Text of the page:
I would like to begin by acknowledging the Ngunnawal people as the Traditional Owners of the land that we are on today, and pay my respect to their Elders past and present.
And thank you all for being here today. Today is an exciting opportunity for CSIRO as we become members of the BCA. We look forward to working more closely with all of you to better understand your businesses, and help you to better understand what we do. But more of that in a moment.
Welcome to the CSIRO Discovery Centre, I hope you've been enjoying your day at CSIRO so far. You know, it seems obvious to call this building the Discovery Centre, because of course that's what science is all about – learning about our world, and harnessing that learning to make life better.
But over the past few years, we've been driving another kind of Discovery at CSIRO, in lock-step with our scientific discovery. We've been on a journey that's probably intensely familiar to everyone in this room: we've been discovering our customers.
So today I want to share a few of the insights we've picked up from our customers, but more importantly, how we've been changing to suit their needs.
First of all, I just want to clarify something that it turns out is a well-kept secret about CSIRO. We don't do anything on our own. The 'I' in CSIRO is there because we work with industry to turn our science (that's the S in CSIRO) into real world solutions (that's the hidden S in CSIRO).
When we ran a survey last year of Australian businesses, only 30 per cent realised they could work with us, despite 90 per cent of them knowing who we are, and 70 per cent having a positive opinion of us.
In fact, we work with more than 3,000 businesses of all sizes, from start-ups to small and medium businesses to about 50 per cent of BCA members, at last count. So hopefully that means at least 50 per cent of you know you can work with us! Let's see if we can increase that percentage today.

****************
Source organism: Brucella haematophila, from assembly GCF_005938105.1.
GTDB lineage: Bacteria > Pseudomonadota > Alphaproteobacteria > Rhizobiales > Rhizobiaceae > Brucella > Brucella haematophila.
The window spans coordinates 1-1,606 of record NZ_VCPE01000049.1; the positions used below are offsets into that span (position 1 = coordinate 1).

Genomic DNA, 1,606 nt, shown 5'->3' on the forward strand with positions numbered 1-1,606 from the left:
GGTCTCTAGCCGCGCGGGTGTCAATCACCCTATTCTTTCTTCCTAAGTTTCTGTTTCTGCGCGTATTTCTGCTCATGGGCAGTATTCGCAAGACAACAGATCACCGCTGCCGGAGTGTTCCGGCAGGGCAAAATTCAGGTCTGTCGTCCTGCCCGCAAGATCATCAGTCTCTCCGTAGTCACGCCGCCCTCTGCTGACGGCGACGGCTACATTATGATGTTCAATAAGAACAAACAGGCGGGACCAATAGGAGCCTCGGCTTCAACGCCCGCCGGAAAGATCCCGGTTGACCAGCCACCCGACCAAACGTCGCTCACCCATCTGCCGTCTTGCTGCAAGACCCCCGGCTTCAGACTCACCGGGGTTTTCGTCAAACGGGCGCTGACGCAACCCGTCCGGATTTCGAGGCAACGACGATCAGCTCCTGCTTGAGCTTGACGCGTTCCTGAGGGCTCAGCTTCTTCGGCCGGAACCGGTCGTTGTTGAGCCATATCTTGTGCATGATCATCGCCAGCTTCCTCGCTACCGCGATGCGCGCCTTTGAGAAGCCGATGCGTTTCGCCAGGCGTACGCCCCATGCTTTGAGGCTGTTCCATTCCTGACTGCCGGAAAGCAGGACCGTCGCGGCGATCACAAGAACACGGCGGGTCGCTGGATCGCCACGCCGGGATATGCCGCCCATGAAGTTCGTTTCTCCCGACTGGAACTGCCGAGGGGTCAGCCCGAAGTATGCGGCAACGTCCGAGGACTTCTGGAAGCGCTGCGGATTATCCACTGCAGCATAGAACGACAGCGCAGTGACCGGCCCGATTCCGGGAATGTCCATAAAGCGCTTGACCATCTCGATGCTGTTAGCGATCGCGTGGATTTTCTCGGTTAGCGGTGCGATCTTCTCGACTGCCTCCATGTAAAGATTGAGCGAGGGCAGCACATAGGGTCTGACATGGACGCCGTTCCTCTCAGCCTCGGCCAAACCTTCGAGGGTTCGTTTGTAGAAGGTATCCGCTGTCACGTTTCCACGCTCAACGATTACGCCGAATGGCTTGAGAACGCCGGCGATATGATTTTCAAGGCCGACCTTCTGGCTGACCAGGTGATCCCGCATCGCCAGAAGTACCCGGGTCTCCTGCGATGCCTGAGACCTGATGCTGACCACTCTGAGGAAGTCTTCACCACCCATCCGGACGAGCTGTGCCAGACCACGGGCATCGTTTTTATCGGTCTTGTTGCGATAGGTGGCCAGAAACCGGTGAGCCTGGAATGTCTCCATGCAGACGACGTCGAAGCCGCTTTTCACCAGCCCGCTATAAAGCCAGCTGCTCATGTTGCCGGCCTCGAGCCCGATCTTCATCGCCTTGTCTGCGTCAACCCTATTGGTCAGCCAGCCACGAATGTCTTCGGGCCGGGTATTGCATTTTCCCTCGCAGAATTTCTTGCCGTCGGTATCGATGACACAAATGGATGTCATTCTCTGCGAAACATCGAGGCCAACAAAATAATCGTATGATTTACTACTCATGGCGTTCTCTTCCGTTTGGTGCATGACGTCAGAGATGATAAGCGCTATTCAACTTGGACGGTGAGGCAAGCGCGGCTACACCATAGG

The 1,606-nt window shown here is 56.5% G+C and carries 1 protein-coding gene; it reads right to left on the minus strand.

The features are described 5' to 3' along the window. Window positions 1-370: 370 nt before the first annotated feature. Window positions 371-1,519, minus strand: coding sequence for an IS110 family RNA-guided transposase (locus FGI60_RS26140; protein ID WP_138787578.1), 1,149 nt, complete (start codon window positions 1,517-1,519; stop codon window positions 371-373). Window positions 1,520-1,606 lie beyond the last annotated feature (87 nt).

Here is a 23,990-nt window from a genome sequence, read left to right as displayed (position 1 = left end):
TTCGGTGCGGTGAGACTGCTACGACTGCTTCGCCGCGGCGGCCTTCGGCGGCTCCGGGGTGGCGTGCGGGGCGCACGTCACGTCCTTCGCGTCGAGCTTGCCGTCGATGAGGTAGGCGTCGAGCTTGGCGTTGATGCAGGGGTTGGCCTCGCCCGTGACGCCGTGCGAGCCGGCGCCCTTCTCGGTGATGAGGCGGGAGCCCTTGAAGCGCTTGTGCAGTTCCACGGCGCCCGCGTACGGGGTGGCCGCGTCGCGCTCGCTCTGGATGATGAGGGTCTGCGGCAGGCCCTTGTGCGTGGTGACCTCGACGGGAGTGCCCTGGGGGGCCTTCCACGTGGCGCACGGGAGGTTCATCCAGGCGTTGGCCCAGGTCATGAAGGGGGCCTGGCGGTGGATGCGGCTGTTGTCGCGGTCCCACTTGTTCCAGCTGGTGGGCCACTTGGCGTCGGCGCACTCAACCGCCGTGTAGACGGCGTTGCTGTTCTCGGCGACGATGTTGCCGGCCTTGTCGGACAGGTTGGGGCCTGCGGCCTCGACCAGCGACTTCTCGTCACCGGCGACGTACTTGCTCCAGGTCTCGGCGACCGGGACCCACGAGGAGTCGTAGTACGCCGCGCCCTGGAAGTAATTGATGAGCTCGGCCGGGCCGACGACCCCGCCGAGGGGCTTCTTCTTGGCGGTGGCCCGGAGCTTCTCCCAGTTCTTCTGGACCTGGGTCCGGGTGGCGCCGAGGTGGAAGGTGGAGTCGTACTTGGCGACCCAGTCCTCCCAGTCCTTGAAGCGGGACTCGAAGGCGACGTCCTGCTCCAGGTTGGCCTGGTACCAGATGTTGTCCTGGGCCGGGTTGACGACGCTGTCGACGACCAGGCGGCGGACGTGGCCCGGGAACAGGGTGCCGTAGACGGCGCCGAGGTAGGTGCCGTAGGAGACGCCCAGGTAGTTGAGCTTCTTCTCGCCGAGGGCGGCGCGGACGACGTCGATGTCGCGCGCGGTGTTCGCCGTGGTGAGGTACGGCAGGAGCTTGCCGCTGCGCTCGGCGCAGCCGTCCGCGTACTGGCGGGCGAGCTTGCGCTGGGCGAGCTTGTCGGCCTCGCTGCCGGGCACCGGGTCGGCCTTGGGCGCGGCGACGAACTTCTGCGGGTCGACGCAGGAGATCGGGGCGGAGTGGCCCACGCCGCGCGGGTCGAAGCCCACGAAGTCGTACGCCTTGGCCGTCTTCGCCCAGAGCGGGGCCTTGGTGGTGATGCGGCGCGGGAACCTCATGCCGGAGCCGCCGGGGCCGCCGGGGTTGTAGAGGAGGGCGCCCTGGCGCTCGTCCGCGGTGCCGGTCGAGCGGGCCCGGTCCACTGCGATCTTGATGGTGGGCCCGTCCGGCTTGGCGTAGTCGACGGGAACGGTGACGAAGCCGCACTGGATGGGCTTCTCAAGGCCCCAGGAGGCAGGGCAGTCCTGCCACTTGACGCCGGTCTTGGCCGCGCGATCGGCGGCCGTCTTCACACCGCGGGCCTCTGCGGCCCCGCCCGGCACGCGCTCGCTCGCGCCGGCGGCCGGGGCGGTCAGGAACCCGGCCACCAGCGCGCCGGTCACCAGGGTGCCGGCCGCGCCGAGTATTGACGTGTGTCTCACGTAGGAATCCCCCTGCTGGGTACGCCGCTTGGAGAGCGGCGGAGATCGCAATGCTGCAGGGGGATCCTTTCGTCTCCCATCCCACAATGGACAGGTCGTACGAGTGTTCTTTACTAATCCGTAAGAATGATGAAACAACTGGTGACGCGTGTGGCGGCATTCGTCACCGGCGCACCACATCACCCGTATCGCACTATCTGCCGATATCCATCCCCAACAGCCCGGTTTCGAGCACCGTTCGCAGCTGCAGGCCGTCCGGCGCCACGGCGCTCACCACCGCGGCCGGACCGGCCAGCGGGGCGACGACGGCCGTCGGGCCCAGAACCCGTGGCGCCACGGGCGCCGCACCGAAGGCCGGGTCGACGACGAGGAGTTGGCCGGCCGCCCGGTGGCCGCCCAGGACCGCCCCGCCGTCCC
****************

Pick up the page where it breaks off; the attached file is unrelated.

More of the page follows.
Given the low awareness in the business community about working with us, we started measuring our Net Promoter Score a few years ago.
Last year, we went out to all customers who engaged with us in the past 12 months on a project valued over $25,000, and we saw our NPS jump from +11 in 2016 to +34 last year, showing increased understanding of the value we add, resulting in increased customer advocacy. Hopefully some of you are seeing this shift.
So let me tell you briefly about three ways CSIRO has strengthened its Customer First focus and is no longer just about shopping around our science and our widgets.
First, our Industry Roadmaps. So far we've released five roadmaps, each developed in partnership with the government's Industry Growth Centres, with a sixth coming next month on cyber security.
The Roadmaps chart a course for Australia's major industries to navigate disruption through innovation, indicating where they should invest their R&D dollar to get ahead of their competition. And likewise, they direct our science to focus on the opportunities of most strategic advantage for Australia.
Why? Because we want to take more bold leaps with you, and have you share the upside with us, so we can invest more back into the right science that empowers your market.
So the Industry Roadmaps have ensured we're aligning our research to market pull rather than science push.
Second, let me tell you about Australia's only national sci-tech accelerator, called ON. The accelerator takes research teams with an idea for a product through an intensive, market-facing, customer-oriented program and teaches them how to build a bridge from lab bench to customer.
In two short years, more than 200 teams have taken their benchtop breakthroughs to beta concepts – 200 teams from 30 institutions, all around the country – talk about collaboration – now that's team Australia playing to our strengths.
But this program is as much about getting science off the bench as it is about getting scientists out of the lab. And when they go back into the lab, they are catalysts for cultural change.